Using Windows Media Encoder

Unlike Windows Movie Maker, Windows Media Encoder is capable of '2 pass' encoding and can thus generate higher-quality .wmv with lower bit rates. So instead of '100% Quality' CBR 30mbs, you can use VBR up to 9mbs (= the limit of most stand-alone DVD players) for DVD, or VBR up to 20 mbs for AVC HD. To do so, click 'Edit' next to the 'Destination' pull down and set the following in the 'Custom Encoding Settings' :-

General tab Name {whatever eg "DVD from Story 4x3"} Audio, {tick}, Mode {Bit rate VBR}, Codec {WMA 10 Pro for DVD / HD or WMA 9.2 for computer playback} Video (tick), Mode (Bit rate VBR), Codec {WMV 9 Advanced for DVD / HD or WMV 9 for computer playback} Target bit rate {highlight & click 'Edit' - which will open the (default) 5777 Kbps tab}In the '5777 Kbps' tab Audio format {e.g. VBR 192 kbps, 48kHz, 2 channel or 5.1} Video Size {720 x 576 for DVD's, 1920 x 1080 for HD} Frame rate {25 fps for DVD, 23.976 for HD} Video bit rate (average) : {5-9M for DVD, 10-20M for HD}
Windows Media Encoder is capable of 'cropping' the incoming video data. This suggests that, if your incoming video is 702 (rather than 720) you can enter a left & right crop of "-9" pixels (i.e. add 9 pixels of 'black band' to each side to avoid an 'incorrect' aspect ratio display during playback)

NB. During encoding, WME will display a 'jerky' representation of the (input ?) video - to maximise processing speed, this screen should be 'closed'

Microsoft Expressions Encoder (Win 7 / XP)

Instead of .prx Profiles, MEE uses .XML profiles. These can be found in the "C:\Users\{~username}\Documents\Expression\Expression Encoder\Profiles" folder

Available for Windows 7, the 32bit version can be installed (and works just fine) on Windows XP. MEE understands wmv-i and can be used to both extract the audio (as PWM) as well as to generate 'HD' quality output.

MEE comes with the usual Microsoft VC-1 codec, however if you pay Microsoft for a Licence, MEE will actually generate H264 (I've not paid so can't comment on how 'usable' this is = MS always seems to 'focus' on generating low resolution, low quality output for web and smart phone use and imposes silly limits (like restricting the bit-rates to 5mbs) so I'm not optimistic)
However VC-1 is usable as a 'stepping stone' from PhotoStory 3 WMV-Image to h264 for AVCHD / BD. For a full explanation, see my Making a HD movie (AVCHD page)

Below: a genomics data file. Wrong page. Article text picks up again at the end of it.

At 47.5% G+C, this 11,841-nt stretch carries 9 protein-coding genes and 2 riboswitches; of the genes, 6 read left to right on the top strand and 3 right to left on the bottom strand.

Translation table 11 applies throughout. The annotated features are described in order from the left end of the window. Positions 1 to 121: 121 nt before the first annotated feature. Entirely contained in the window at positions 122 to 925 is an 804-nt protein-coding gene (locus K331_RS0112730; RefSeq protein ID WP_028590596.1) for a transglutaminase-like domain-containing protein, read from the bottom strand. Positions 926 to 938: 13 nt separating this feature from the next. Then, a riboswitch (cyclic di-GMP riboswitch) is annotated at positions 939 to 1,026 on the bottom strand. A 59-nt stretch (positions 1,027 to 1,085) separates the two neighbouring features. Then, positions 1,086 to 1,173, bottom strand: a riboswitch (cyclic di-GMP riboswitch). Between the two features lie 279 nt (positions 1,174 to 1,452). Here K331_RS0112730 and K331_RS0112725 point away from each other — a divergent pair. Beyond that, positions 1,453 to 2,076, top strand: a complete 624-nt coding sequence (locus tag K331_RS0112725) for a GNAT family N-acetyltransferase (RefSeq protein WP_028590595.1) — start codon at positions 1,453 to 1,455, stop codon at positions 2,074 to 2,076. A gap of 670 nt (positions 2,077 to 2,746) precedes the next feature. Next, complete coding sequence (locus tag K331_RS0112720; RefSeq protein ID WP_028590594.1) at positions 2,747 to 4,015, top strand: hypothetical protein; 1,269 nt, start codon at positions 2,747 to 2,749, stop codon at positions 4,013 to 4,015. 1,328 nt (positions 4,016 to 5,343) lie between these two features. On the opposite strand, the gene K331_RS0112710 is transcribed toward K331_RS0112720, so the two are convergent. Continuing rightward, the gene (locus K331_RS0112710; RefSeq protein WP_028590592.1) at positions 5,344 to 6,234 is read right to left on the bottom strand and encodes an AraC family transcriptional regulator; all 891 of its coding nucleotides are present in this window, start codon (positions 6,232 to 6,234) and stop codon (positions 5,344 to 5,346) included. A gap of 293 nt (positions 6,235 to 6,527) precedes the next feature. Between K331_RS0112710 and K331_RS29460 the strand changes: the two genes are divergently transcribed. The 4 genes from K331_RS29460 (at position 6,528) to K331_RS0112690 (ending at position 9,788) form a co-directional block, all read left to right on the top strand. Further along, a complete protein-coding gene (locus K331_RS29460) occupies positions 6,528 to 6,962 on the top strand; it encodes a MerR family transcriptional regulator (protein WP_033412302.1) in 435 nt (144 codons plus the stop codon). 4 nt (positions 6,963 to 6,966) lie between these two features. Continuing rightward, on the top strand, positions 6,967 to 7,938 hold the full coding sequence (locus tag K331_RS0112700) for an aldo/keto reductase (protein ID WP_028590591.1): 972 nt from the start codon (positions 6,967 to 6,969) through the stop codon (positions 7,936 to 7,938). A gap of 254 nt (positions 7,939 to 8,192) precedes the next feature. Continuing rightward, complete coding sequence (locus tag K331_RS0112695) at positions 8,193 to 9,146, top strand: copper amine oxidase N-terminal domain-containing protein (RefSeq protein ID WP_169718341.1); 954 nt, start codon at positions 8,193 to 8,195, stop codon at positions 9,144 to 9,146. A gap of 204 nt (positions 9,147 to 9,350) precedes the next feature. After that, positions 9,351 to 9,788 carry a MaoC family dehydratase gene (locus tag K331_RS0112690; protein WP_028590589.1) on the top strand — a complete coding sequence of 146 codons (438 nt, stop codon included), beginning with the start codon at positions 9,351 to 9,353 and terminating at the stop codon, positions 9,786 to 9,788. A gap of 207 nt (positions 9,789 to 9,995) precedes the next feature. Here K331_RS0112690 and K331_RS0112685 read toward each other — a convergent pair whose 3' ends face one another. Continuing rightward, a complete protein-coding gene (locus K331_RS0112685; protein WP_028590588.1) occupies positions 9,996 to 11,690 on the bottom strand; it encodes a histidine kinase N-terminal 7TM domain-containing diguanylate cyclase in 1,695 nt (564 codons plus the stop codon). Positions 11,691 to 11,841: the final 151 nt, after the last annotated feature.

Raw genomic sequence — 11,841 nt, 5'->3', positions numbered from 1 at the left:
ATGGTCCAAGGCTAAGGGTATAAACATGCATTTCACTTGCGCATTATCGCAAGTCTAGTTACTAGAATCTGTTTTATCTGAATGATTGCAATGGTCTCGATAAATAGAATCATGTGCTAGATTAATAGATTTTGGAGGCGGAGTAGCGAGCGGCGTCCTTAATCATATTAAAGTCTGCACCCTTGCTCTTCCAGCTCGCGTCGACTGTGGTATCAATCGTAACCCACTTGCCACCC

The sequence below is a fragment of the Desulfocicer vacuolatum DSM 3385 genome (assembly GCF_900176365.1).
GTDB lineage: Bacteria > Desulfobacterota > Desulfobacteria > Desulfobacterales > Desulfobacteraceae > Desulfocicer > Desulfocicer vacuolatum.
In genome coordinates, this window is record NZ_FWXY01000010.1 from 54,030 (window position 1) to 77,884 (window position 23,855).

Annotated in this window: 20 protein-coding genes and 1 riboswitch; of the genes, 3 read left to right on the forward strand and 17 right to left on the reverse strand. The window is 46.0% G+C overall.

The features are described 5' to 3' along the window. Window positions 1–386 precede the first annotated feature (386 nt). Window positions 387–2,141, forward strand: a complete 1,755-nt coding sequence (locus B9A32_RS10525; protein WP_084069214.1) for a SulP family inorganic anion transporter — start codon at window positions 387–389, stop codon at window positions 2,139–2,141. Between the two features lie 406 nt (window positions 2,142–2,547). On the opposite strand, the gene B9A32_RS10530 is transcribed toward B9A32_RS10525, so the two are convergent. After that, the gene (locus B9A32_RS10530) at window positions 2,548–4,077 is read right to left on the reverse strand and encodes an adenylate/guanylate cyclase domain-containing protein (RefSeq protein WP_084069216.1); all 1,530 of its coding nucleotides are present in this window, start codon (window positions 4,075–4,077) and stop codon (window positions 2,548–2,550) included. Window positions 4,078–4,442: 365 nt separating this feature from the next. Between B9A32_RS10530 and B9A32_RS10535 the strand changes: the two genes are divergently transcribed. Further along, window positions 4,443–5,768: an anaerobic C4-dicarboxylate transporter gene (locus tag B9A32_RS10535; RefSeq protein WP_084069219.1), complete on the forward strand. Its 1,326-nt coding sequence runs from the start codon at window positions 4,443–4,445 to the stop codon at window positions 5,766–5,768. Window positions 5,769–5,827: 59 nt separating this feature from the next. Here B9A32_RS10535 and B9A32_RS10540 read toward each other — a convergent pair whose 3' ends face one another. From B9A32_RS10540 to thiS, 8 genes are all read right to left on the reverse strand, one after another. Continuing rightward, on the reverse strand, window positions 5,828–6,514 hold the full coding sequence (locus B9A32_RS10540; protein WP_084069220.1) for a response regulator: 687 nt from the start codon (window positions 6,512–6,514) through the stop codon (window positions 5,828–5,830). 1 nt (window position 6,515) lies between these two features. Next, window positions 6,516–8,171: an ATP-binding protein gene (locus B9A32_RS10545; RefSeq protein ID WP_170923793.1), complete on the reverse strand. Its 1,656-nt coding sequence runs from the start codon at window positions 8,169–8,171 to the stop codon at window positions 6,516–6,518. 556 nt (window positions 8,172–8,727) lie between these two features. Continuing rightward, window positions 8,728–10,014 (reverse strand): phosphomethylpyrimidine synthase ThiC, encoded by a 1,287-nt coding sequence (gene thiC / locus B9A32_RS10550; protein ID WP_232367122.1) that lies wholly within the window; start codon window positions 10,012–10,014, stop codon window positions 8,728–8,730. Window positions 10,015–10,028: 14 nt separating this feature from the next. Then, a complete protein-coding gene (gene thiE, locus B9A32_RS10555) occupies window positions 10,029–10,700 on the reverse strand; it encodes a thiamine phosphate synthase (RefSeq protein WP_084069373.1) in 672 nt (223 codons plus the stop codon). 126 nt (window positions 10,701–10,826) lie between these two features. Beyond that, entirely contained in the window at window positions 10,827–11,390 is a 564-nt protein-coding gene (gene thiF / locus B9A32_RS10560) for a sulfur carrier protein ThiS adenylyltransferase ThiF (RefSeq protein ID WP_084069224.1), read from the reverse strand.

To create custom Profiles for MEE, visit Microsoft's explanation


Using 3rd party Codecs with Windows

ALWAYS make a 'System Restore Point' before experimenting with Codecs (or you can expect to spend weeks restoring the PhotoStory 3 WMV-Image Codec after it's been removed by some 'clever' 3rd party "all inclusive Codec pack")

As we have seen above, it's quite possible to add an Apple .mov Codec in order to open .mov files. So, in theory, adding a 3rd party Codec should allow Windows Movie Maker XP / 6 to generate HD H264 (mp4). However most 'Codec packs' you find on-line will keep bugging you for 'donations' (despite the fact that almost all are built around core Open Source code such as ffmpeg and the 'x264' H264 encoder).

Many well advertised 'shareware' download sites (and sometimes even the actual package itself - such as the "Windows Essentials Codec Pack 4.4") 'wrap' the package in a 'trojan horse' installer that will attempt to 'hijack' your Home page, try to replace your browser (usually by downloading and installing Google Chrome) install unwanted 'search bars' or even unwanted 'adware' (i.e. advertising 'back door' code).

At the very least, you should stick to known reliable sources - for example, I suggest you obtain x264 by downloading the well known Open Source VLC media player. Failing that, get the K Lite 'Mega' Codec Pack (h264 is not included in the K Lite 'Full' version) - but make a Restore Point first, it has a habit of replacing your existing codecs !

After installing any new Codec, make sure you havn't lost the vital WVP2 Codec required for PhotoStory (launch Windows Media Player and play any PhotoStory .wmv output).
If WVP2 has been lost, you can usually get it back by re-installing Windows Media Player v10. If not, you will have to perform a System Restore to the check-point you made before installing the Codec pack.
For a complete overview of the entire DVD making process, visit my DVD making topic pages.